Investors’ continued neglect of equities and subsequent diversion to short-dated money market instruments despite the stock market attractive valuation has become a source of worry to stakeholders, as they task the government to adopt an economic policy that would urgently respond to the macro challenges currently rocking the domestic economy.
Stakeholders, who noted that investors are not patronising the market to buy stocks despite its current cheap prices, blamed the development on the dearth of liquidity and low confidence that have shrouded the Nigerian market in the past few years.
According to them, foreign portfolio drivers have continued to stay on the sideline due to the poor state of the capital market, while the fewer investors that are risk-averse patronise money market instruments.
They argued that the preference for the money market and debt instrument arises from the fact that returns on such facilities, which are loaned to government or corporate bodies, are guaranteed with high yields for the fixed period of their tenure, unlike stocks which are exposed to the vagaries of market forces as they are traded daily.
Indeed, the Nigerian equities market declined the most in the month of July with a loss of 7.5 percent, as investors continued to watch in anticipation of a positive catalyst.
The bearish trend ended the month of July effectively plunging the Year-to-Date (YtD) return on investment (RoI), into -11.81 per cent.
The key performance indicator of the Nigerian Stock Exchange (NSE), the All-Share Index (ASI), also dropped 7.50 per cent to close at 27,718.26 on July 31, from 29,966.87 points at which it opened trading for the month.
Meanwhile, market capitalisation for the period gained N302 billion to N13.508 trillion from N13.206 trillion, mostly attributed to Airtel Africa listing on the NSE on July 9, with a total of 3.8 billion units of share at N363, thereby adding N1.4 trillion to the equities market capitalisation.
The Chief Operating Officer of InvestData Consulting Limited, Ambrose Omordion, said there has been a shift from variable assets to more fixed-income assets by both foreign and local portfolio investors, who have been sitting on the fence since February this year because these asset classes are considered more secured despite narrow yields.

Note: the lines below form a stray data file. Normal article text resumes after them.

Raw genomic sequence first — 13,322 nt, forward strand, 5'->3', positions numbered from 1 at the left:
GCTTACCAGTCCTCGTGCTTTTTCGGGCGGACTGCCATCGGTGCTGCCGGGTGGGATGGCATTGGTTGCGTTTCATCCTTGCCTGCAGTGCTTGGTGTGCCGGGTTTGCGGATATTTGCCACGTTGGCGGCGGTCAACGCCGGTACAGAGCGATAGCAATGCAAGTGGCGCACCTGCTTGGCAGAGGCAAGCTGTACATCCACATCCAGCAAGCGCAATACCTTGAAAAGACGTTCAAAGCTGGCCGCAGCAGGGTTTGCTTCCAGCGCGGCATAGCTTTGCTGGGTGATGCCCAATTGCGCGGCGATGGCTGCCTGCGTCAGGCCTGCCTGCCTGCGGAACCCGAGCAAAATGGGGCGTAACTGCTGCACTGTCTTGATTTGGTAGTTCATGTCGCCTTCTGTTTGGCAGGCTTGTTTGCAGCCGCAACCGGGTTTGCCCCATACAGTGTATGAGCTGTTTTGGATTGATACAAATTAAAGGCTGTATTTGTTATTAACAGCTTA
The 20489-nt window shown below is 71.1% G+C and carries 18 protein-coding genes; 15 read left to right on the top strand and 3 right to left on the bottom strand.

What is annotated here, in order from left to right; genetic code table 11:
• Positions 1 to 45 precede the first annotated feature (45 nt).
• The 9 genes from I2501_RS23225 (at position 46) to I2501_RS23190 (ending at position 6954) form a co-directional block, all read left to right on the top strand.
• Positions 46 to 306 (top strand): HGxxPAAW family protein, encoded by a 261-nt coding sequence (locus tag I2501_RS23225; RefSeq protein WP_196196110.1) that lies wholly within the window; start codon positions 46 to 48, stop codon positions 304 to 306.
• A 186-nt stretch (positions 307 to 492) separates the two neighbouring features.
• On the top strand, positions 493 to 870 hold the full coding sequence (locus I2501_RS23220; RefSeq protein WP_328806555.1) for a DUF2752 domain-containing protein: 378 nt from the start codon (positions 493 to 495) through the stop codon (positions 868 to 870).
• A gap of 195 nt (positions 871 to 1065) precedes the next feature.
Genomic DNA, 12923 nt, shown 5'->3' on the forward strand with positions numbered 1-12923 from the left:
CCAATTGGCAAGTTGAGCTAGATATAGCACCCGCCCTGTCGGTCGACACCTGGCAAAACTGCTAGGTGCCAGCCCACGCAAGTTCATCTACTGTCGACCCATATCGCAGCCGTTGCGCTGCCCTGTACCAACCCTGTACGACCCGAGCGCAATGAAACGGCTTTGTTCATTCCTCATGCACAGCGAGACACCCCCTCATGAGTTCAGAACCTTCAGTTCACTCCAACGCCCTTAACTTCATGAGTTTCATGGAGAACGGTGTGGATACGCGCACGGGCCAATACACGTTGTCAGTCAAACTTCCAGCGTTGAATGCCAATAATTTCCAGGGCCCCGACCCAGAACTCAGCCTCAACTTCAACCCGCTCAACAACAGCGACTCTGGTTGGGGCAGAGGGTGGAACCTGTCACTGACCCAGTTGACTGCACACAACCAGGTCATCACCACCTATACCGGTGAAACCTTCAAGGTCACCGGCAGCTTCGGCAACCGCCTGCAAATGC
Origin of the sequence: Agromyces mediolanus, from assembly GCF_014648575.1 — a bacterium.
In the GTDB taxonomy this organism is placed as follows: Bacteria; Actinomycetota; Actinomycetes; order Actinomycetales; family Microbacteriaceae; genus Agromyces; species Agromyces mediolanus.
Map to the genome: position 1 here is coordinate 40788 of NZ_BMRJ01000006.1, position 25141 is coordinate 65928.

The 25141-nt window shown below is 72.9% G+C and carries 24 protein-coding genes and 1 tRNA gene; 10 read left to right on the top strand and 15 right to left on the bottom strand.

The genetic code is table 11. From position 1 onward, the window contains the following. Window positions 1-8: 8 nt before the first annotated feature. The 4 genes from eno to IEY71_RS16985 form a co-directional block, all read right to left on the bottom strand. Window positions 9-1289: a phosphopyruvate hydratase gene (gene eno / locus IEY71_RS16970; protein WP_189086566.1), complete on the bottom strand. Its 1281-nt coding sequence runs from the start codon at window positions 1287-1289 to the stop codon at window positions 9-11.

He linked investors’ appetite for money market instruments over equities to low liquidity, and the prevailing confidence crisis arising from political risk and persistent insecurity in the country, thereby worsening Nigeria’s already unfriendly business environment.
He noted that these factors have impacted negatively on the weak half-year earnings of quoted companies, which have fuelled the negative sentiments.
Omordion continued: “The risks in money market instruments are small that is why investors are looking that way. The more the Central Bank of Nigeria (CBN) makes conscious efforts to reduce the yields on treasury bills (TBs), and other instruments; it would make money market instruments less-attractive, and buoy investment inequities.
By the time the equities market recovers, all these funds will find their way back to the stock market
“Notwithstanding the disappointment, various stakeholders expressed over the ministerial list, all the 43 nominees have been cleared by the Senate. All eyes are now on President Muhammadu Buhari to assign them portfolios so that implementation of the 2019 budget can commence immediately, as they settle down for the business of governance and policy formulation.”
The President, Constance Shareholders Association, Shehu Mallam Mikail, noted that bonds and government instruments are already crowding out funds from the equities market, adding that because of the attractive coupon rate (interest rate), and frequency of payments, these instruments hold more promises for every segment of investors.
He added that high-interest rate, which is already taking money away from the capital market, will ultimately depress investors’ appetite for stocks.
The Publicity Officer, Independence Shareholders Association of Nigeria, Moses Igbrude, said many investors in the Nigerian capital market are still counting their losses from the equities crash.
He said: “For quite a while now, the prices of shares in the market have been falling, and there is low liquidity following investors’ apathy in the market.
“The president has made the ministers known and the Senate has cleared them until the government’s economic policy respond to the macro challenges, the fundamentals of this economy would remain weak.